posted by Zapak at 12:07 AM on March 11, 2012

Hey, I just noticed that you labeled this post "When Harry Met Sally" and you mention how you aren't impressed by her boyfriend. That and what I read as your sensitivity to being rejected by her makes me think that perhaps you're harboring a bit more of a crush than you'd like to admit to yourself. If that's the case, take care of yourself and drop the friendship. Trust me, it's not worth feeling bad about it, and continually riding that roller coaster.
posted by quincunx at 12:19 AM on March 11, 2012 [4 favorites]

why don't people tell their friends what bothers them anymore? (ok that's not a constructive comment so much but...)

why don't you tell her that she talks a lot! and that she should take a break for a minute cause you really want to tell her about the amazing breakfast you had in the morning or how frustrating your job search is or whatever. say it lightheartedly. repeat in the future if needed.

it's ok if sometimes people do all the talking- some people like only listening so unless you clue them into this, it won't clear up.

you raised a bunch of other issues, i'm leaving those to other people to answer.
posted by saraindc at 12:21 AM on March 11, 2012 [2 favorites]

I think it's probably all three- she's probably incredibly self-involved, there probably is a bit of 'is it actually platonic or not' tension and your social skills may be rusty if you weren't using them so much prior.

So fine, no problem, you are friends with her, she talks about herself all the time and has a bf you aren't crazy about. So time to get a new friend or two to add to the mix. Work on your social skills, have some fun with some new people. You are young, sounds like you are capable of making friends so there you go.

At the end of the day she sounds a bit boring talking about herself all the time. Definitely seek out some new people!
posted by bquarters at 12:46 AM on March 11, 2012 [1 favorite]

I met her BF at one point and wasn't particularly impressed. Also feel like I don't know her well enough to sit down and talk about where we stand.

You sound way more invested in this superficial friendship than you should be. Almost as if you skipped a step. Your instincts are right about "sitting down and talking about where [you] stand" with her. But I'm puzzled about why you mention that. Your relation with her, so far, seems primarily based in texting and inconsequential chit-chat; normal folks don't really have a sit down to talk about where they stand under those circumstances.

It took me a while to learn that not every friendship/connection is important or momentous. Some are trivial and not worth investing a lot of thought in. Especially when the person is already romantically involved. You should consider her someone you occasionally chat with and may invite out to group events, but don't over think it.
posted by jayder at 1:21 AM on March 11, 2012 [14 favorites]

Not sure how to proceed? There is proceeding? Just say hi and leave it at that - unless you're into her a bit and that's what you mean by proceeding
posted by mattoxic at 5:12 AM on March 11, 2012

This friendship is for me an experiment in having a close platonic female friend

She may be picking up on this. It sounds forced and a little self-serving (although you may not mean it that way!)
posted by thinkpiece at 5:25 AM on March 11, 2012 [3 favorites]

This friendship is for me an experiment in having a close platonic female friend

I fed myself that line once (or twice). Don't feel bad; it's extremely difficult to process or rationalize an attraction if one or both of you is committed to someone else and you're a person who respects relationships.

Ask yourself if you'd be writing 3-4 longish paragraphs about a girl you had some classes with and have since run into a few times and exchanged a few texts with if there wasn't some attraction. Would it really even matter what kind of person she was?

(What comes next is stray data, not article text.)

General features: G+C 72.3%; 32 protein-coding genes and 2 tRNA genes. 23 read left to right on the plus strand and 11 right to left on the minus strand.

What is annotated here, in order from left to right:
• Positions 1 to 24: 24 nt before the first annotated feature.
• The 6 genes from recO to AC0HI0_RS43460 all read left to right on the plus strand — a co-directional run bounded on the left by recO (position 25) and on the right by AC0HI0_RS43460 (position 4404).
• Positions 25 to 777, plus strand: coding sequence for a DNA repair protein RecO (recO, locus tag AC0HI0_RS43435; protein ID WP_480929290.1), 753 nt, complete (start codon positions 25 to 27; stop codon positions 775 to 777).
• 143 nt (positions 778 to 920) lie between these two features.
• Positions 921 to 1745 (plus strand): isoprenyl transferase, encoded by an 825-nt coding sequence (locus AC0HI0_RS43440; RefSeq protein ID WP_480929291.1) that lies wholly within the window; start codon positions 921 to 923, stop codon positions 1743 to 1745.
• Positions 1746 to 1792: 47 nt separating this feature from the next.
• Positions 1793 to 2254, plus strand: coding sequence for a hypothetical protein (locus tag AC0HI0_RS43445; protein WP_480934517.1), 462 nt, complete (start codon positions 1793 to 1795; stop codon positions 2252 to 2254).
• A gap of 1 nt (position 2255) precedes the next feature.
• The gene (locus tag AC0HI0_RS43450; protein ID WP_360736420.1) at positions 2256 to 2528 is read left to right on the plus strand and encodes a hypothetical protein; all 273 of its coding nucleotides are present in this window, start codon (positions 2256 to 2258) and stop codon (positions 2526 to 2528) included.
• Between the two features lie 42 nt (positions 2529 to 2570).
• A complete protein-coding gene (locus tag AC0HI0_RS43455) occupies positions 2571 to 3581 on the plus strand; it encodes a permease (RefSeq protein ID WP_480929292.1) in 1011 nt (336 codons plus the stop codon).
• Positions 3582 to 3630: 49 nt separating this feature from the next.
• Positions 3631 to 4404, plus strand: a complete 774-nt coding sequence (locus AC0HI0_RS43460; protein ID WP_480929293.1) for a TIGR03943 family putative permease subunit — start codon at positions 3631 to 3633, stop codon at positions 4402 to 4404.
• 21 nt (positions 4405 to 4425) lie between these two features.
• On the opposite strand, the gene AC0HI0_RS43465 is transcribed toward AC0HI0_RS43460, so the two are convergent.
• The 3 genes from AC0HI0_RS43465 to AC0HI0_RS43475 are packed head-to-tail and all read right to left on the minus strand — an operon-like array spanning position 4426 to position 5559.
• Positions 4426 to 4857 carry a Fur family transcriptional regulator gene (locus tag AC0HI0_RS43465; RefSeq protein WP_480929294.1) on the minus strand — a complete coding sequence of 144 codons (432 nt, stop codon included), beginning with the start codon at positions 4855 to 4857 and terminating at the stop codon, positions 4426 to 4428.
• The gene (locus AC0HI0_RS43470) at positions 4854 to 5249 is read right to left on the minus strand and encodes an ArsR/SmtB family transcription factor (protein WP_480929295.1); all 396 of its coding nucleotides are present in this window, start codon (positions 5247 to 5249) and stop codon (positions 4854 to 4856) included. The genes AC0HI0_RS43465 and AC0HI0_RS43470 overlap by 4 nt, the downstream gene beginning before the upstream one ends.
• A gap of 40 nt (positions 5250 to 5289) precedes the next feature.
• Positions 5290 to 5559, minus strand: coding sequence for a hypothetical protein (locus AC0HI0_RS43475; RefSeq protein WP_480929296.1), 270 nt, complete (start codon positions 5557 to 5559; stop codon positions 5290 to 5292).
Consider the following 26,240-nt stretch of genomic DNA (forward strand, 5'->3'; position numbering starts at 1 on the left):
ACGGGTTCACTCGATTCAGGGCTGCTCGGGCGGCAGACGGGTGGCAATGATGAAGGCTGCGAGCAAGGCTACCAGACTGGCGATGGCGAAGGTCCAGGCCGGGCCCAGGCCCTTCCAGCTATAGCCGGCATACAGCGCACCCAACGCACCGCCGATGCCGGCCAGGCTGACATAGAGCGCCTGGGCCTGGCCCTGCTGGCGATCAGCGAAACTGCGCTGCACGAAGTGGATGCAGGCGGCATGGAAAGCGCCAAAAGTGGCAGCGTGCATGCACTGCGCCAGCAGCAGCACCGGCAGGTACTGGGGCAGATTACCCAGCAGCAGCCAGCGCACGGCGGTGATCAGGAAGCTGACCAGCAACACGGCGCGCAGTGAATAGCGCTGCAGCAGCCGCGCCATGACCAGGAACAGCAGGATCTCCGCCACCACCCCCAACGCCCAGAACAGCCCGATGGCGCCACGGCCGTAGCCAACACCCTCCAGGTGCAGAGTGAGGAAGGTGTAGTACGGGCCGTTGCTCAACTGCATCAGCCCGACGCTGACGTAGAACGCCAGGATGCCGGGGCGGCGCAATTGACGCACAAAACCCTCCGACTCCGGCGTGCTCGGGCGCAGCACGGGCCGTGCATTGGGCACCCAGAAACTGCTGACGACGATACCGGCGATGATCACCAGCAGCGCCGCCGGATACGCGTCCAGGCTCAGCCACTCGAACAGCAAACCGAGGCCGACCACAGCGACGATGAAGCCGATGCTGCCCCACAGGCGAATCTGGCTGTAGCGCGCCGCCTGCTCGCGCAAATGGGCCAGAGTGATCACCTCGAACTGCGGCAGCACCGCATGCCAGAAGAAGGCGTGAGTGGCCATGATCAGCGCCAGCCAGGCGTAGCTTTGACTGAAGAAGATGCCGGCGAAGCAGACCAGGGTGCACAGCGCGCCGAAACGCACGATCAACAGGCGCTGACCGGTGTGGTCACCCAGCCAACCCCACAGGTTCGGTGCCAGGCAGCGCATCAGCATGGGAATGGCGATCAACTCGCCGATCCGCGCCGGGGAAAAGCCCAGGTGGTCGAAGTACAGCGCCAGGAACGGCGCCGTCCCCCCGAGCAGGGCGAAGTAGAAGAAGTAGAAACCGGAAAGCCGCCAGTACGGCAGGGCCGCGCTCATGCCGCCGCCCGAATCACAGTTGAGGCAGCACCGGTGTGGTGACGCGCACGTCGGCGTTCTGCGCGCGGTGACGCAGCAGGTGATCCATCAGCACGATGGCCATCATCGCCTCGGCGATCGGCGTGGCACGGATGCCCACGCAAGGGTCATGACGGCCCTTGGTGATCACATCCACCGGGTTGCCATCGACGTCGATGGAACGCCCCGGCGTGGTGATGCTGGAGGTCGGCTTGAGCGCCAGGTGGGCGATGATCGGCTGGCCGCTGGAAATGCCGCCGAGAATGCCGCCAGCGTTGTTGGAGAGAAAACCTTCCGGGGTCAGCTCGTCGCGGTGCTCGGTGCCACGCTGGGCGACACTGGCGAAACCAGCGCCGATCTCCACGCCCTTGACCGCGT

Also, people don't sit other people down to have "relationship talks" with casual friends to find out "where they stand."

I'd say from the things she's said and done that she's a fairly normal person who hasn't minded having some interaction with you but you've come on a bit strong and now she's trying to put on the brakes.

There is such a thing as close platonic friends of the opposite sex, but the thing is you don't work at figuring out such relationships. They just happen, and they often date back to school or happen at work where there has been some opportunity to be around someone for a length of time without that person having to wonder why you're around. And they aren't really all that exciting. That's why they're platonic.
posted by randomkeystrike at 5:52 AM on March 11, 2012 [10 favorites]

Not sure what outcome you're wanting here. Randomkeystrike is right that you don't sit down and talk out relationship stuff with casual friends.

I don't think you need to do anything other than to let this go on autopilot and stop worrying. Maintain contact but without trying to steer things in any particular direction. If she's sensing that you want something different to happen that could explain some of the tension, and if you're pinning all your hopes for a specific type of friendship on this one girl you're likely to be frustrated.

In my experience the kind of platonic opposite-sex relationship you want seems to be most likely to occur in the workplace. There you see people every day, work side by side, get to know each other over time, and friendships can emerge slowly over time - because you don't have to arrange to see each other.

You could also join a group that interests you that has a mix of men and women, and be friendly towards the whole group. Put yourself in contact with lots of different people and see what emerges.
posted by bunderful at 6:25 AM on March 11, 2012 [2 favorites]

Dude, it seems like this girl is self-absorbed or just lacks conversational skills when it comes to talking about anything besides herself.

It also seems like there were romantic feelings involved even if you say that you were just looking for a platonic female friend.

It's definitely possible to be friends with people that are girls, but I really think you should move on from the notion that you two are going to be friends (or even something more).

It seems like you might have anxiety about this relationship and defining this relationship which is understandable since it's tricky sometimes.